A new study maps the infall of protons and electrons from the solar wind to a geographical location on Mercury’s surface, providing scientists with new insights into how interactions with the sun affect the surface and form the planet’s extremely thin atmosphere.
“Studies that have examined the infall of protons and electrons from the solar wind typically map the infall to the surface in terms of time-of-day (dawn, noon, dusk) and not in terms of geographic location (longitude),” said Planetary Science Institute Senior Scientist Elizabeth A. Jensen, a co-author on the paper “Maps of Solar Wind Plasma Precipitation onto Mercury’s Surface: A Geographical Perspective” published in The Planetary Science Journal.
“This is one of the first papers to examine how the surface of Mercury is impacted by charged particles from the solar wind as a function of location on the surface and the energy of the infalling protons and electrons.” This is critical for scientists who study surface qualities.”
“We’re attempting to understand where protons and electrons hit the surface while also accumulating physical effects on the regolith and atmosphere.” Previous graphics illustrate how many protons and electrons impact the surface at different times of the day. But, for example, sunrise occurs everywhere on the planet. So you’d imagine that the number of protons and electrons striking the surface should be the same everywhere.”
“However, Mercury has an extremely unusual orbit and rotation property.” Mercury rotates on its axis three times every two circuits of the sun. This is known as a 3-to-2 spin-orbit resonance. As a result, a Mercury day lasts slightly less than a Mercury year. Furthermore, Mercury spends more time with some longitudes facing the sun than others. “Because the orbit is elliptical rather than circular, the amount of material from the solar wind varies on average depending on where you are in the orbit,” Jensen explained.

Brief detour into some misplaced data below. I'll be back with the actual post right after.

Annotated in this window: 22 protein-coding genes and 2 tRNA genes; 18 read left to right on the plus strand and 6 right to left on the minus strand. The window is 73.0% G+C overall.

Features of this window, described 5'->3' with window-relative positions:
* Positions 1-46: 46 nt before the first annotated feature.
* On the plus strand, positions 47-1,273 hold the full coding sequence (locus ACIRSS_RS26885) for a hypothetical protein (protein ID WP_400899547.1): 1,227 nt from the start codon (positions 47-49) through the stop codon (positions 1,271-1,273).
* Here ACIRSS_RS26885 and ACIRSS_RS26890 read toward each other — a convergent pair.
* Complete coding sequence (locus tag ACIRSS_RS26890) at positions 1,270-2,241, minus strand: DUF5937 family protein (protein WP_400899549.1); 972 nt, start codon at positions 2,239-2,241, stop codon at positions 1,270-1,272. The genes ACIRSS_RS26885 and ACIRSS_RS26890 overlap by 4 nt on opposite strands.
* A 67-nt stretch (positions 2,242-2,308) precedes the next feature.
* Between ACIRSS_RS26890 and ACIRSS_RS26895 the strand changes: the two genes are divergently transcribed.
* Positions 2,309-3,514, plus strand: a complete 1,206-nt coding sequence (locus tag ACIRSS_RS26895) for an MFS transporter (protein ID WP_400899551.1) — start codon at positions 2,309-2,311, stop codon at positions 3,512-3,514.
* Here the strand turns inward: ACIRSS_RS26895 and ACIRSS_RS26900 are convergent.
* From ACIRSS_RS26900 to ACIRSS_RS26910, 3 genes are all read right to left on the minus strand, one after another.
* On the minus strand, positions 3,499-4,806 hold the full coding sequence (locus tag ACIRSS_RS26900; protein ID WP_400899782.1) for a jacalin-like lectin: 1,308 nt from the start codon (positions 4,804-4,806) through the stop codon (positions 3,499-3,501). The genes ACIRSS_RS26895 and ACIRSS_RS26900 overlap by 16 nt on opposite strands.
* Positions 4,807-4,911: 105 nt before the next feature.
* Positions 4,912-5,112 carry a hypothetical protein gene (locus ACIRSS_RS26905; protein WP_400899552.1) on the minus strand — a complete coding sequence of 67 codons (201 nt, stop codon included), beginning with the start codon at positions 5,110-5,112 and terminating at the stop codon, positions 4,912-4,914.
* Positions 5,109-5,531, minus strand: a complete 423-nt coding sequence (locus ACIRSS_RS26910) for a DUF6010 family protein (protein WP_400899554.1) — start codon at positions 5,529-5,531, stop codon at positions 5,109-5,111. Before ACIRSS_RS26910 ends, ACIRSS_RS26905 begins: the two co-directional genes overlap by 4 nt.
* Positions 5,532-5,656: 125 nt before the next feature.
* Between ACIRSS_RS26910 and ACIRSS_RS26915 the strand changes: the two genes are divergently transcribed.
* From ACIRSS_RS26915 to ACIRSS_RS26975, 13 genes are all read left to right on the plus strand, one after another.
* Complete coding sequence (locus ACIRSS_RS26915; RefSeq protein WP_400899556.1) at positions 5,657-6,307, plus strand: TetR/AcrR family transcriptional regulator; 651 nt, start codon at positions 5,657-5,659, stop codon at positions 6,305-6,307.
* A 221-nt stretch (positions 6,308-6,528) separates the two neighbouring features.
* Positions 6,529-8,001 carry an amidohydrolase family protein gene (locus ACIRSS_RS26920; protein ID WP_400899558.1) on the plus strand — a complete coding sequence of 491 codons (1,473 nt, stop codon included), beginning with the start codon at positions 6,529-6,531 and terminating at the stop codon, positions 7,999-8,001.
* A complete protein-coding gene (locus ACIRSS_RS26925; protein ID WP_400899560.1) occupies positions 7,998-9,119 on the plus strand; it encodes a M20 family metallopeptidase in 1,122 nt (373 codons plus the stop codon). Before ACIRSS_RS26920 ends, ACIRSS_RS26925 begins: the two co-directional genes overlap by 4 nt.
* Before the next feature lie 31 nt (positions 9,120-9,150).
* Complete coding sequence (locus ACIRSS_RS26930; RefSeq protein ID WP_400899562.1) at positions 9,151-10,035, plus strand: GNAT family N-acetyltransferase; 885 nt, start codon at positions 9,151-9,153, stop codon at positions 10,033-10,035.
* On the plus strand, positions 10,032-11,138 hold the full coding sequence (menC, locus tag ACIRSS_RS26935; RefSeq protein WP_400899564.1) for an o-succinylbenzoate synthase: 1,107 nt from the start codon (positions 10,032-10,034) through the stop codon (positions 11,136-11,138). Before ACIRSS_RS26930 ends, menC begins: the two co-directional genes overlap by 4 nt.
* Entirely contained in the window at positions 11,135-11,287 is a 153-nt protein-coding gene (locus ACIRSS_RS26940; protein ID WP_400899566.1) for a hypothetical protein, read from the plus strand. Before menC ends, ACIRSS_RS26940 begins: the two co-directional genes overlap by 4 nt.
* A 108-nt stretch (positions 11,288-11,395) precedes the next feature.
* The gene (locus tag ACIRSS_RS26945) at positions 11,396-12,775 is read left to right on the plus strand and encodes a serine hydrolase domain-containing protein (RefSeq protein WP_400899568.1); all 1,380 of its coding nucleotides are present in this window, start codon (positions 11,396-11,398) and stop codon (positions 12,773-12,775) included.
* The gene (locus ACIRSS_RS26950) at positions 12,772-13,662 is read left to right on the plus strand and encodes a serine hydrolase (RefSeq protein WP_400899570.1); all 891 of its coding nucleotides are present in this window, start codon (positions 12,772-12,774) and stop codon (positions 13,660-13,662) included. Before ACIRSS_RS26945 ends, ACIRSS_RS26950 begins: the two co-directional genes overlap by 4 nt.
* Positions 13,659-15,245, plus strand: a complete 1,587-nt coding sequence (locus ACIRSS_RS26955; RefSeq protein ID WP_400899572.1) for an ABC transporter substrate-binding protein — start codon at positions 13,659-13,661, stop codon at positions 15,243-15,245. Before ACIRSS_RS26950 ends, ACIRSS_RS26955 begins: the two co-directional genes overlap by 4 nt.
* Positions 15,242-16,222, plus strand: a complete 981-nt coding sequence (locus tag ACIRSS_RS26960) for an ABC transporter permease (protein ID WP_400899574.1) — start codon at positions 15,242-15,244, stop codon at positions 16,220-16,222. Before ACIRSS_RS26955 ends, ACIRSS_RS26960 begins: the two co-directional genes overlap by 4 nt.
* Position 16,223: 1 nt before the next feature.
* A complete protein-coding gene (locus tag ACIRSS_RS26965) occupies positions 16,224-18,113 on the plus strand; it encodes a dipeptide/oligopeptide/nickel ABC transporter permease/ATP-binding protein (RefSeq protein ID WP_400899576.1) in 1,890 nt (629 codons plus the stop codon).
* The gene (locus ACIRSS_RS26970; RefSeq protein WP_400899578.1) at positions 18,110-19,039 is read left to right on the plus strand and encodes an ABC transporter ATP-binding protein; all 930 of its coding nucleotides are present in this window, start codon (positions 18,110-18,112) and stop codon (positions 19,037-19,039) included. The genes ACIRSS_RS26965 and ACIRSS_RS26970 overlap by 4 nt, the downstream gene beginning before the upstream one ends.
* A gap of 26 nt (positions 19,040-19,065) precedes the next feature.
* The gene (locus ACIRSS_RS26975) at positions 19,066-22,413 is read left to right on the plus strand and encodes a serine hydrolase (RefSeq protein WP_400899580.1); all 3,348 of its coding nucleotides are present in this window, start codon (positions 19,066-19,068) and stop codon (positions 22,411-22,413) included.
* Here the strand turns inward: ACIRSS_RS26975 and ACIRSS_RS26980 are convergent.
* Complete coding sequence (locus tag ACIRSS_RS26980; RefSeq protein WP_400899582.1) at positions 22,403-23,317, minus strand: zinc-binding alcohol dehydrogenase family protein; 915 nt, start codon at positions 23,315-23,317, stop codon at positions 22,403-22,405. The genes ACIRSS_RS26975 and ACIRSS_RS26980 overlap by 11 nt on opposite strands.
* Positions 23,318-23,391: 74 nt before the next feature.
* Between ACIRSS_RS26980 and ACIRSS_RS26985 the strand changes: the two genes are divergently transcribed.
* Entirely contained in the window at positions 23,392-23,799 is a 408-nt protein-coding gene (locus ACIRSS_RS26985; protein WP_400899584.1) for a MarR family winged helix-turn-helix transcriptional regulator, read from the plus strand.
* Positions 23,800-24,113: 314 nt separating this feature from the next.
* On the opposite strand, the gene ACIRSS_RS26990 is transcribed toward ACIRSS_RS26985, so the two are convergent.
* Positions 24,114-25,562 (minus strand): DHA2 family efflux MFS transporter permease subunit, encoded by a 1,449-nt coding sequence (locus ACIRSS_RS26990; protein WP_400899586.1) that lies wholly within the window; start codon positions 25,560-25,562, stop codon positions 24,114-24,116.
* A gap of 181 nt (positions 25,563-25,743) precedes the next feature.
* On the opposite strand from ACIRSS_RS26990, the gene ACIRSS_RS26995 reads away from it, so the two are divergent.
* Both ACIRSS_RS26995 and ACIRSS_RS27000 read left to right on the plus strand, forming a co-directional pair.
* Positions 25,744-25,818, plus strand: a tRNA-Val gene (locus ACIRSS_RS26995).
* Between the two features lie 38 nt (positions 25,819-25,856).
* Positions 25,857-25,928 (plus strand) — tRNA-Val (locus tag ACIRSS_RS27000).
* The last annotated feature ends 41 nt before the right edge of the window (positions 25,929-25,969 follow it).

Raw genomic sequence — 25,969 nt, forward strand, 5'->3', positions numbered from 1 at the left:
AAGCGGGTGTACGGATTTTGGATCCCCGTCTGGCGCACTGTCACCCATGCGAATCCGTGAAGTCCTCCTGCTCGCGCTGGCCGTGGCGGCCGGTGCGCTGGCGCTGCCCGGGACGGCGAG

“Mapping the infall of these particles must account not only for the spin-orbit resonance and location within the elliptical orbit, but also for the interactions of the solar wind with Mercury’s magnetic field,” Jensen explained. “It’s a complex system with a lot of moving parts.” The modeling results describing the infall of protons and electrons from the solar wind through Mercury’s magnetic field were integrated over the time span equivalent to a full Mercury day, lasting roughly two full orbits of Mercury around the sun, in order to convert the time-of-day maps to geographic maps.”
Deborah Domingue from PSI is also a co-author of the work, which was directed by Federico Lavorenti of the Laboratoire Lagrange of the Observatoire de la Côte d’Azur at the Université Côte d’Azur in Nice, France, and the Dipartimento di Fisica “E. Fermi” at the Università di Pisa in Pisa, Italy. Domingue has investigated interactions between planetary surfaces and the solar wind, whereas Lavorenti is an expert in simulating the interactions of the solar wind with magnetic fields.
“Does this imply that solar winds change the regolith on Mercury’s surface?” Yes, the solar wind does have an effect on the surface. “The interaction of the solar wind, which is a very thin atmosphere, and space weathers the minerals that comprise the surface,” Domingue explained. “This paper does not focus on the formation of the exosphere or the space weathering of the surface, but rather on the variation in radiation flux across the surface that is required for those who study these phenomena.”
Unlike Mercury, Earth’s atmosphere is too dense for solar wind protons and ions to reach the surface. Furthermore, the Earth’s magnetic field only allows infall to occur in the polar regions. This causes the aurora borealis at the north pole, the aurora australis near the south pole, and other phenomena such as polar rain.